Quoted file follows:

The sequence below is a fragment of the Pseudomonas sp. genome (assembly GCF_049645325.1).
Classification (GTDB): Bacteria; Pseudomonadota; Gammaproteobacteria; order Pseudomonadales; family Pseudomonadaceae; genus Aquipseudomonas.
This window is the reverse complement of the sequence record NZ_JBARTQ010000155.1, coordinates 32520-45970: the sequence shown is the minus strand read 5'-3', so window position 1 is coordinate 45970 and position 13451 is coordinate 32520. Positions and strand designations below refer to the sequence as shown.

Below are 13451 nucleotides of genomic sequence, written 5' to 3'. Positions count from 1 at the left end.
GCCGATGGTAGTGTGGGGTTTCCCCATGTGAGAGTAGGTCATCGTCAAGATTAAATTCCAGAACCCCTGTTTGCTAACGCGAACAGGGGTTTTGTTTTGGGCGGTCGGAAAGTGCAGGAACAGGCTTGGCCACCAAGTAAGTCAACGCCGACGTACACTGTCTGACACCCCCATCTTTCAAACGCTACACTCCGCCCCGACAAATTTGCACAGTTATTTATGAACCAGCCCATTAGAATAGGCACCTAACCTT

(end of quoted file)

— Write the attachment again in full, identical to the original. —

The sequence below is a fragment of the Pseudomonas sp. genome (assembly GCF_049645325.1).
Classification (GTDB): Bacteria; Pseudomonadota; Gammaproteobacteria; order Pseudomonadales; family Pseudomonadaceae; genus Aquipseudomonas.
This window is the reverse complement of the sequence record NZ_JBARTQ010000155.1, coordinates 32520-45970: the sequence shown is the minus strand read 5'-3', so window position 1 is coordinate 45970 and position 13451 is coordinate 32520. Positions and strand designations below refer to the sequence as shown.

Below are 13451 nucleotides of genomic sequence, written 5' to 3'. Positions count from 1 at the left end.
GCCGATGGTAGTGTGGGGTTTCCCCATGTGAGAGTAGGTCATCGTCAAGATTAAATTCCAGAACCCCTGTTTGCTAACGCGAACAGGGGTTTTGTTTTGGGCGGTCGGAAAGTGCAGGAACAGGCTTGGCCACCAAGTAAGTCAACGCCGACGTACACTGTCTGACACCCCCATCTTTCAAACGCTACACTCCGCCCCGACAAATTTGCACAGTTATTTATGAACCAGCCCATTAGAATAGGCACCTAACCTT